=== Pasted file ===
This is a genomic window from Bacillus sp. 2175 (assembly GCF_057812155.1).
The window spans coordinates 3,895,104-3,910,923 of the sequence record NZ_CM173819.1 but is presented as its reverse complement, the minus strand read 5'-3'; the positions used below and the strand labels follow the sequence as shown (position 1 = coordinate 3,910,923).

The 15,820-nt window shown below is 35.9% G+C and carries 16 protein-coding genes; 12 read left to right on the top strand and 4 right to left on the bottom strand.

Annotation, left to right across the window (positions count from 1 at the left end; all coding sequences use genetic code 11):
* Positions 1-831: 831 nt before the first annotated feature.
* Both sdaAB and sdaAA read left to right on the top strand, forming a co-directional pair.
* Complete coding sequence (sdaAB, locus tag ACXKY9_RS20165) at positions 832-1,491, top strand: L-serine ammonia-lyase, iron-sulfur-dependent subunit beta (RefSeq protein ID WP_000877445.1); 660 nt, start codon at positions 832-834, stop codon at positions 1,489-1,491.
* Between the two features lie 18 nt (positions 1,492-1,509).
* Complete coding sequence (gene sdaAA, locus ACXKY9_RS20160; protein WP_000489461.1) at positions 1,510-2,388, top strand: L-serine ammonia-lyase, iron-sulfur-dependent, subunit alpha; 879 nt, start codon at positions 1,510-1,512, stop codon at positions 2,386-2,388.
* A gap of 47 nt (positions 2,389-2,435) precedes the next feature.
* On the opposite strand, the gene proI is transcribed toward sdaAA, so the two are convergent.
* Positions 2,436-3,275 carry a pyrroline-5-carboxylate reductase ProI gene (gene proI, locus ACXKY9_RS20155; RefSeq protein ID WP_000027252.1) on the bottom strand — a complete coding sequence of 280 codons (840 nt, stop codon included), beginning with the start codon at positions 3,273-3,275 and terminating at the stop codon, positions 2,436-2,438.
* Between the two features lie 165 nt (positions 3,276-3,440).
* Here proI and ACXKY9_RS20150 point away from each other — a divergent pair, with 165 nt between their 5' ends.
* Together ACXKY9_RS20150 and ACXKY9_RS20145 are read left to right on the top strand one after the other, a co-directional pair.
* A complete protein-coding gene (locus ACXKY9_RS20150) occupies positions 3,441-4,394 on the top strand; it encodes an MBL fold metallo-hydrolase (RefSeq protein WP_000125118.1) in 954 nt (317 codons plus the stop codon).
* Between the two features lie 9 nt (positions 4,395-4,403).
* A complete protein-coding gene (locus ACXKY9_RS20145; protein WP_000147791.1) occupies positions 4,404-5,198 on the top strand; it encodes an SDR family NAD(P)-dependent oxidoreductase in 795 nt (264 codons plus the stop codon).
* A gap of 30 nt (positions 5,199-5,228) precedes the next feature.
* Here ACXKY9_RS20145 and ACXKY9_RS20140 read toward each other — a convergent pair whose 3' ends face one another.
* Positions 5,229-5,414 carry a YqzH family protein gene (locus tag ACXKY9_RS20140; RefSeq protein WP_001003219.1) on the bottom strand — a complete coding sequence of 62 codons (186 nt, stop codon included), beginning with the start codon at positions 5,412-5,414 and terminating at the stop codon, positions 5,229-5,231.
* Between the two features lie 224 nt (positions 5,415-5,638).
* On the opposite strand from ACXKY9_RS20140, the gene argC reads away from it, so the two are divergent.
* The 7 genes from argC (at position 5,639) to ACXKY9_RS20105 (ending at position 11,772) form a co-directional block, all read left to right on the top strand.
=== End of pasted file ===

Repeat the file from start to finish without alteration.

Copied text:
This is a genomic window from Bacillus sp. 2175 (assembly GCF_057812155.1).
The window spans coordinates 3,895,104-3,910,923 of the sequence record NZ_CM173819.1 but is presented as its reverse complement, the minus strand read 5'-3'; the positions used below and the strand labels follow the sequence as shown (position 1 = coordinate 3,910,923).

The 15,820-nt window shown below is 35.9% G+C and carries 16 protein-coding genes; 12 read left to right on the top strand and 4 right to left on the bottom strand.

Annotation, left to right across the window (positions count from 1 at the left end; all coding sequences use genetic code 11):
* Positions 1-831: 831 nt before the first annotated feature.
* Both sdaAB and sdaAA read left to right on the top strand, forming a co-directional pair.
* Complete coding sequence (sdaAB, locus tag ACXKY9_RS20165) at positions 832-1,491, top strand: L-serine ammonia-lyase, iron-sulfur-dependent subunit beta (RefSeq protein ID WP_000877445.1); 660 nt, start codon at positions 832-834, stop codon at positions 1,489-1,491.
* Between the two features lie 18 nt (positions 1,492-1,509).
* Complete coding sequence (gene sdaAA, locus ACXKY9_RS20160; protein WP_000489461.1) at positions 1,510-2,388, top strand: L-serine ammonia-lyase, iron-sulfur-dependent, subunit alpha; 879 nt, start codon at positions 1,510-1,512, stop codon at positions 2,386-2,388.
* A gap of 47 nt (positions 2,389-2,435) precedes the next feature.
* On the opposite strand, the gene proI is transcribed toward sdaAA, so the two are convergent.
* Positions 2,436-3,275 carry a pyrroline-5-carboxylate reductase ProI gene (gene proI, locus ACXKY9_RS20155; RefSeq protein ID WP_000027252.1) on the bottom strand — a complete coding sequence of 280 codons (840 nt, stop codon included), beginning with the start codon at positions 3,273-3,275 and terminating at the stop codon, positions 2,436-2,438.
* Between the two features lie 165 nt (positions 3,276-3,440).
* Here proI and ACXKY9_RS20150 point away from each other — a divergent pair, with 165 nt between their 5' ends.
* Together ACXKY9_RS20150 and ACXKY9_RS20145 are read left to right on the top strand one after the other, a co-directional pair.
* A complete protein-coding gene (locus ACXKY9_RS20150) occupies positions 3,441-4,394 on the top strand; it encodes an MBL fold metallo-hydrolase (RefSeq protein WP_000125118.1) in 954 nt (317 codons plus the stop codon).
* Between the two features lie 9 nt (positions 4,395-4,403).
* A complete protein-coding gene (locus ACXKY9_RS20145; protein WP_000147791.1) occupies positions 4,404-5,198 on the top strand; it encodes an SDR family NAD(P)-dependent oxidoreductase in 795 nt (264 codons plus the stop codon).
* A gap of 30 nt (positions 5,199-5,228) precedes the next feature.
* Here ACXKY9_RS20145 and ACXKY9_RS20140 read toward each other — a convergent pair whose 3' ends face one another.
* Positions 5,229-5,414 carry a YqzH family protein gene (locus tag ACXKY9_RS20140; RefSeq protein WP_001003219.1) on the bottom strand — a complete coding sequence of 62 codons (186 nt, stop codon included), beginning with the start codon at positions 5,412-5,414 and terminating at the stop codon, positions 5,229-5,231.
* Between the two features lie 224 nt (positions 5,415-5,638).
* On the opposite strand from ACXKY9_RS20140, the gene argC reads away from it, so the two are divergent.
* The 7 genes from argC (at position 5,639) to ACXKY9_RS20105 (ending at position 11,772) form a co-directional block, all read left to right on the top strand.